After investing in federally funded health IT testing tools for the last 8 years, the Office of the National Coordinator for Health IT (ONC) announced plans to lean on industry-developed tools to ensure health IT systems are meeting standards for interoperability and data standardization.
The federal agency has been using a suite of taxpayer-funded tools developed in partnerships with the Centers for Disease Control and Prevention, the Centers for Medicare and Medicaid Services and the National Institute of Standards and Technology. But in an effort to better align with industry-led efforts, the ONC plans to transition much of that work to the private sector, Steve Posnack, director of the Office of Standards and Technology at ONC, wrote in a blog post last week.
“As we look toward the implementation of Title IV of the 21st Century Cures Act (Cures Act), we have set a goal to transition the Program’s existing testing portfolio over the next five years to include as many industry-developed and maintained testing tools as possible in lieu of tax-payer financed testing tools,” he wrote. “Achieving this goal will enable the Program to more efficiently focus its testing resources and better align with industry-developed testing tools, which could help support the ‘real world testing’ envisioned by the Cures Act.”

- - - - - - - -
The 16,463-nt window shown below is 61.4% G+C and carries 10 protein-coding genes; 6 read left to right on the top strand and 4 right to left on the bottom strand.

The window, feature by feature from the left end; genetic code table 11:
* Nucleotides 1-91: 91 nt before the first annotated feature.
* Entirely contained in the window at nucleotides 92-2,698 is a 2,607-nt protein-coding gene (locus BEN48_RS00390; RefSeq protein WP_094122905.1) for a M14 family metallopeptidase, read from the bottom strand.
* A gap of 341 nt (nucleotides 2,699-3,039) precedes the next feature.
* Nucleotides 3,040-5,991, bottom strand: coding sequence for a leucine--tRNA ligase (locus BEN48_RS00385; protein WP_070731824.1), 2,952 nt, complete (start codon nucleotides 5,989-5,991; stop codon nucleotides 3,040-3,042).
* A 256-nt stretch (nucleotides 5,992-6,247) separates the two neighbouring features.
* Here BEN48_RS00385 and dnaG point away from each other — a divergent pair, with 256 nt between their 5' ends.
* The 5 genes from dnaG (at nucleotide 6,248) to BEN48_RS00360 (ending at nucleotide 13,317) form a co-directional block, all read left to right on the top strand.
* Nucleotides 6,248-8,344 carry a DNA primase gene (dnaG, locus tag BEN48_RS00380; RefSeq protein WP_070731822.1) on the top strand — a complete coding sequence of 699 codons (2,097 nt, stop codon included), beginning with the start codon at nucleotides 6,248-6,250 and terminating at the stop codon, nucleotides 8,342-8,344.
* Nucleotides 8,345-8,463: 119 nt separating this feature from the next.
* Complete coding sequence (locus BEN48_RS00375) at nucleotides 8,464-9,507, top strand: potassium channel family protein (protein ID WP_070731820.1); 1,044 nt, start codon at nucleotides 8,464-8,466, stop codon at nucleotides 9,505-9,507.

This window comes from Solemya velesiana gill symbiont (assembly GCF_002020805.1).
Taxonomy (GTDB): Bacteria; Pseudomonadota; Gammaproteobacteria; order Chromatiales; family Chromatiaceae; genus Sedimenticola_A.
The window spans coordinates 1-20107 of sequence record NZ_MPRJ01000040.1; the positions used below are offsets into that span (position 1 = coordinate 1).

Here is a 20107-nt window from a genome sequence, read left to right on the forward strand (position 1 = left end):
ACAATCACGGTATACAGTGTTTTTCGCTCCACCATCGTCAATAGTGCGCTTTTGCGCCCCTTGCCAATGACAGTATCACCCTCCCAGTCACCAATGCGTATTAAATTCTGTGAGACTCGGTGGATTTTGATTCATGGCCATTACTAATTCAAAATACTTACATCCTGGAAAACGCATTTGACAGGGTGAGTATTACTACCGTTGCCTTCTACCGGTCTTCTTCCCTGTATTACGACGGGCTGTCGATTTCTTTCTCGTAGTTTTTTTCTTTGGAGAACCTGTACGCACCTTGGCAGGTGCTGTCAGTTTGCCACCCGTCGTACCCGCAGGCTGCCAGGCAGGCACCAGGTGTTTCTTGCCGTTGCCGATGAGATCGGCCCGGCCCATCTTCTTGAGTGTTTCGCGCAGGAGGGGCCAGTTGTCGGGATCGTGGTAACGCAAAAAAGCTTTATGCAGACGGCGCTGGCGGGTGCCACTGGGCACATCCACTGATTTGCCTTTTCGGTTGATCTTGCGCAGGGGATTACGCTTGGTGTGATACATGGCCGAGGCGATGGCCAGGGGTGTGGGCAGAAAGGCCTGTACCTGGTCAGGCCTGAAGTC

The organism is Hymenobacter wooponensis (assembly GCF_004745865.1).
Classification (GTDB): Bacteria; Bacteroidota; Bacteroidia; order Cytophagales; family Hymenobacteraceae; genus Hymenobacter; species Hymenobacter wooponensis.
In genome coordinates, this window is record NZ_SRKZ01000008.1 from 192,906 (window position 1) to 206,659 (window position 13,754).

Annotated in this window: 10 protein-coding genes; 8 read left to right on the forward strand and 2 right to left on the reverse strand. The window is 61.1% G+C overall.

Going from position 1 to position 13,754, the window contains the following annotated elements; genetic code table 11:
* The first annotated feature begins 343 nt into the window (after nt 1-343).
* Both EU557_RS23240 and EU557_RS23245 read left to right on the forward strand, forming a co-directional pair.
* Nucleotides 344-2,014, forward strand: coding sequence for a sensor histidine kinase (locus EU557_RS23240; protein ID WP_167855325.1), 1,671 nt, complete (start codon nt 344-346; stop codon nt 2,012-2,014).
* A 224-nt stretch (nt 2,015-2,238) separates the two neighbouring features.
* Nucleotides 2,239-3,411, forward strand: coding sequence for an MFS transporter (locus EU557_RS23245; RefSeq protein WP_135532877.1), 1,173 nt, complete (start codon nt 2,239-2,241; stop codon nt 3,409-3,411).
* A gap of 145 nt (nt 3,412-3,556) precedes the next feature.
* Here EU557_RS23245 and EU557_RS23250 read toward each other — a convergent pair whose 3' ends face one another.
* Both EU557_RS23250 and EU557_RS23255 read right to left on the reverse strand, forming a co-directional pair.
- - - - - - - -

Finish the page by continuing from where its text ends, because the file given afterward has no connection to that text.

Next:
The move was supported by Health IT Now, which has advocated by health IT standards developed by the private sector. Under the proposed 2018 budget, ONC would be working with 37% less funding, forcing the agency to shift its priorities and eliminate several key programs.
“We should have been doing this all along,” Health IT Now Executive Director Joel White said in a statement. “We believe these reforms, supported by the 21st Century Cures Act, will improve interoperability by ensuring testing tools are developed by those who know what works in everyday industry practice. Further, this shift can eliminate waste by preventing ONC from duplicating what private sector entities can do more effectively.”